Stop using the phrase “you’re acting like a woman”
Too often I hear men snap at one another and carelessly use the insult “you’re acting like a woman.” It often comes in response to a man taking too long to make a decision, showing emotion or expressing fear in the face of a threat. It’s a phrase used so frequently by adult men, that very young boys will mimic it as they tease one another.
I have no objection to men calling each other out when they are acting irrationally, cowering in fear or wasting everyone’s time with nonsense. In fact, I encourage this. I think it’s healthy for men to challenge one another. Having a group of male friends who push you to excel beyond your mediocre use of the talents God has given you is an awesome thing. In Proverbs 27:17, the Bible describes this as iron sharpening iron. Men often set the bar for themselves too low. A few solid friends who push you to be better can be the difference between achieving the high score on Call of Duty or actually accomplishing something of value that benefits someone other than the shareholders of Activision.
However, why is it considered a negative thing to be a woman? Why is that analogy used as an insult as if there is something inherently wrong with being a woman? In Genesis 1:27, the Bible makes clear that God made both men and women in his image. When an assertion is made that lame behavior by a man is somehow indicative of the essence of a woman, it’s not only offense to women, it’s offensive to God. It suggests that something was flawed in His creation and mocks those who were was made in His image.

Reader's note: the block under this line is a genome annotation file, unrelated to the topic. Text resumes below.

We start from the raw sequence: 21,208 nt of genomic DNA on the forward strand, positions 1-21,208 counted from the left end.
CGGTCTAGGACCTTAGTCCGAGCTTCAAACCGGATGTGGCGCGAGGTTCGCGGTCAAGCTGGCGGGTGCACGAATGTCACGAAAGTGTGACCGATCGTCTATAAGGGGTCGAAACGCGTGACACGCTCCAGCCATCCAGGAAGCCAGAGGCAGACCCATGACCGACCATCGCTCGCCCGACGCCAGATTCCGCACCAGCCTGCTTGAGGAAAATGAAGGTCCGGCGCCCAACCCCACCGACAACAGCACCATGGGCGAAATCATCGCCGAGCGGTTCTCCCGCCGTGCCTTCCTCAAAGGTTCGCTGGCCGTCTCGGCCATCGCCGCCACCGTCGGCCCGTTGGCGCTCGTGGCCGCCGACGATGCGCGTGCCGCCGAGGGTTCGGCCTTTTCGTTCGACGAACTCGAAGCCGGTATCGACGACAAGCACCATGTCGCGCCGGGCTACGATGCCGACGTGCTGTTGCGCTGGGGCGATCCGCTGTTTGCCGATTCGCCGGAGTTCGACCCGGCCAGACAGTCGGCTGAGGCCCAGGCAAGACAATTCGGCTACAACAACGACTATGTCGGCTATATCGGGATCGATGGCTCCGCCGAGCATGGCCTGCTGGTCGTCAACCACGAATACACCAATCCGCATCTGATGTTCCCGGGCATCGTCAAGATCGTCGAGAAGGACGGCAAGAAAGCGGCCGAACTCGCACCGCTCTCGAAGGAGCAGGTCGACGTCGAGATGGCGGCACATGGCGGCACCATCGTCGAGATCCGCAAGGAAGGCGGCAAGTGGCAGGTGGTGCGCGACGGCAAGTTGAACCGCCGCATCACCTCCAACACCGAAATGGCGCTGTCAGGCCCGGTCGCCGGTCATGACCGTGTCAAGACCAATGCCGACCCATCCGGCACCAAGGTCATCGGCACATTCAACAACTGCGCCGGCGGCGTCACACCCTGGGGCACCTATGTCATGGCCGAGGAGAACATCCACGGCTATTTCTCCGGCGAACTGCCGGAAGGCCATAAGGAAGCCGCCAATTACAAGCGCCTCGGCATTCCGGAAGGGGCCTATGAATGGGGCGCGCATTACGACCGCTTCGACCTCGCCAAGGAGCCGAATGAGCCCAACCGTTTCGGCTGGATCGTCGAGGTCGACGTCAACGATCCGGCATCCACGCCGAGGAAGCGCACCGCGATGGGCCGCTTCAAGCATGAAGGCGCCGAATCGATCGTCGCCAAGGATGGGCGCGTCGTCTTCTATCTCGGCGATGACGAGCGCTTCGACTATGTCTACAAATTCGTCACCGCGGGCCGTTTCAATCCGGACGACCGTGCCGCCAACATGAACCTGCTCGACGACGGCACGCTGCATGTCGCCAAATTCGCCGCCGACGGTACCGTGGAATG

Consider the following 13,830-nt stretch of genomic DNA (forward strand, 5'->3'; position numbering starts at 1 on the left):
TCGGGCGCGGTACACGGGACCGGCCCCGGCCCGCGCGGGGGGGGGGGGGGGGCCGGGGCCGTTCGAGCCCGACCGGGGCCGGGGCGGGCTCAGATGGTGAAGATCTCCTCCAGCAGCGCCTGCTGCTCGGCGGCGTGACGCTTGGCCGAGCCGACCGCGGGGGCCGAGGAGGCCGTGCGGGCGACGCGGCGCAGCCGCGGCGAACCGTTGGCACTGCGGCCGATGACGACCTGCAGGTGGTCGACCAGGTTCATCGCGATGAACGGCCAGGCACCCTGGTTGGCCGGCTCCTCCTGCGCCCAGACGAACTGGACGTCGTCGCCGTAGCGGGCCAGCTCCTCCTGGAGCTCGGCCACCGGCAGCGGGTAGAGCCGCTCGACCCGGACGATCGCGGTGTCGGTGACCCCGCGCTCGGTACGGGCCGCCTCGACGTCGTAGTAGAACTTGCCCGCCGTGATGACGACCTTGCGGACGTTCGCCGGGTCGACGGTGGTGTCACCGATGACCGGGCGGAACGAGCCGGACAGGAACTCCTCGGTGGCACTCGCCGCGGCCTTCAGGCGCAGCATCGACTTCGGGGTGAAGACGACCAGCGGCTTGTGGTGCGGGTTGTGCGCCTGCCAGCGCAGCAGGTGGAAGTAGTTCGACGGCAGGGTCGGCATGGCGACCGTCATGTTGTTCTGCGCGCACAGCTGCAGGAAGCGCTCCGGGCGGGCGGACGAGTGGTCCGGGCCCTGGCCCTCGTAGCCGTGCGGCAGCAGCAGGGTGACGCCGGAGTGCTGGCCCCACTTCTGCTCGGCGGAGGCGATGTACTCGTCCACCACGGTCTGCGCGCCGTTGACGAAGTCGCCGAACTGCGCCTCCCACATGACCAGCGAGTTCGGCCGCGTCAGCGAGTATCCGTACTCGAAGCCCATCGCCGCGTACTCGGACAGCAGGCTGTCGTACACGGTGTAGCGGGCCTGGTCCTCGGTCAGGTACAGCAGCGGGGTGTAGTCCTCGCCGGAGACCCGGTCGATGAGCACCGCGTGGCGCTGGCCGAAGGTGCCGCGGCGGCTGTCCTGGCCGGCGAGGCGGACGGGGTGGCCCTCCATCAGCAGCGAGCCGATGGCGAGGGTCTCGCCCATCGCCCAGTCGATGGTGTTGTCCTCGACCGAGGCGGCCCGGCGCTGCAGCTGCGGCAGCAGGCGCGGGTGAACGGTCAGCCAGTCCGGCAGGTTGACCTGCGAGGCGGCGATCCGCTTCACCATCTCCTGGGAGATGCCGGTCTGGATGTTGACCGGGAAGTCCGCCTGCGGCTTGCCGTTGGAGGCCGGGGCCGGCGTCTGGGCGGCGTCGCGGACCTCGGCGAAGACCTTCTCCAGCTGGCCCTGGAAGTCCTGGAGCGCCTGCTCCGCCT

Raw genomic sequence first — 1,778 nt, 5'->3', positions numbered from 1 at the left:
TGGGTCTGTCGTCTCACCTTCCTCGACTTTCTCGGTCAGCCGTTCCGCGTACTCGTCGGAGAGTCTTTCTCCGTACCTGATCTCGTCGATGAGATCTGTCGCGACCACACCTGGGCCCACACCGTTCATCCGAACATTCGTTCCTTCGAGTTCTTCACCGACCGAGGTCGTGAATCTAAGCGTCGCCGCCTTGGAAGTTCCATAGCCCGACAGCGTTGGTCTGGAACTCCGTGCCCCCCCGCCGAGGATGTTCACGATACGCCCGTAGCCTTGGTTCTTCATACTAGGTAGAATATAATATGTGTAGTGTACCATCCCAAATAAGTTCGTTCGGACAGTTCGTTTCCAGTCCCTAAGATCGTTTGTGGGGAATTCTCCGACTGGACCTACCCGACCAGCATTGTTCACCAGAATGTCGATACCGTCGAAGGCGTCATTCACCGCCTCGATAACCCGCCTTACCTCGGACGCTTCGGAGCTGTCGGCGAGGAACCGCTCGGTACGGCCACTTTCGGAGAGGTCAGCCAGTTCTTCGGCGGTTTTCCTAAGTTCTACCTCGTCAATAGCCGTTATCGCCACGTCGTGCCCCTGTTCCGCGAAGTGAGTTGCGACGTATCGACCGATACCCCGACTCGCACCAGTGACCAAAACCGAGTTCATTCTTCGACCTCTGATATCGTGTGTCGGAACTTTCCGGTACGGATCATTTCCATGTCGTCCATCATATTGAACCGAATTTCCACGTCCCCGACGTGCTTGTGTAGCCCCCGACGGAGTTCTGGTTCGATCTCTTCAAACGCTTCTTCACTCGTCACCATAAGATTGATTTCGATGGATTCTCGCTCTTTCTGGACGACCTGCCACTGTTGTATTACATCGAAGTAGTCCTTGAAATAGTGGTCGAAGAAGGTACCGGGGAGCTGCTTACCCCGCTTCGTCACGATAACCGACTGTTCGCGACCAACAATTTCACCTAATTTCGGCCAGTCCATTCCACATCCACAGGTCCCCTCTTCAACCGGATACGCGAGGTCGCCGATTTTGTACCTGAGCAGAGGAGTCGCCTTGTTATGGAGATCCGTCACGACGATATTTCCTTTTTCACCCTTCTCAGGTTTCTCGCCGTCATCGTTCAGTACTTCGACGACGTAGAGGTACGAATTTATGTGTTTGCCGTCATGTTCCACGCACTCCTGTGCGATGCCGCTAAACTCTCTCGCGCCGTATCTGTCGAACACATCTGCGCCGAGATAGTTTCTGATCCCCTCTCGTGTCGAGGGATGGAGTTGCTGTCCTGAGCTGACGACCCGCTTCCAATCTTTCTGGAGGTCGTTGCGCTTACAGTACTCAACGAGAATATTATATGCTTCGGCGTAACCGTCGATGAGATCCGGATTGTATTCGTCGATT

Our culture will sometimes portray men as courageous and women as fearful. Think of how many super hero movies reinforce this stereotype. As with many generalizations, it’s not necessarily grounded in reality. When Jesus was arrested, most of his disciples ran away. Peter’s denial is well known. At the cross, the only disciple who seems to be there is John. Yet, many of the women in Jesus life were there. Jesus’ mother Mary, her sister, Mary the wife of Clopas and Mary Magdalene were all there (There are a lot of Mary’s in the Bible. Someone should give them nicknames so we can keep them all straight). They didn’t run away in the face of danger. They stayed. The idea that being male makes you courageous and being female makes you cowardly is a farce. When men behave in a cowardly way, we shouldn’t accuse them of “acting like a woman.” We should call them out for being gutless and point to the many men throughout history who acted like cowards. And there are plenty from which to choose. Think Jonah, Peter or any number of male politicians who lack the courage to take a position on anything of significance.
At the Justice NYC conference this year, we’re going to challenge men to step up and protect women from sexual exploitation. It’s not that women are somehow weaker and have greater need for protection. It’s that women are targeted for sexual exploitation so much more frequently. In addition, many men are guilty of the exploitation. According to Barna, 2/3rds of all Christian men look at porn at least once a month. Some of those women are trafficked and coerced to participate. We want to move men from participating in the exploitation to promote a culture that protects women. Of course we want men to protect other men as well and women to protect both men and women. We’ve just chosen an area of focus this year where we believe men can have the greatest immediate impact in ending exploitation in their communities.
But we can’t challenge men to protect women while we’re simultaneously insulting and dehumanizing them by making their very essence a cavalier insult tossed at our friends in a moment of frustration. We can’t reinforce a stereotype that is demeaning and out of line with the Bible. God made women in his image. Who are we to disagree? I would challenge all men to stop using the phrase “you’re acting like a woman.” The truth is the guys you’re insulting are probably acting more like spineless men anyway.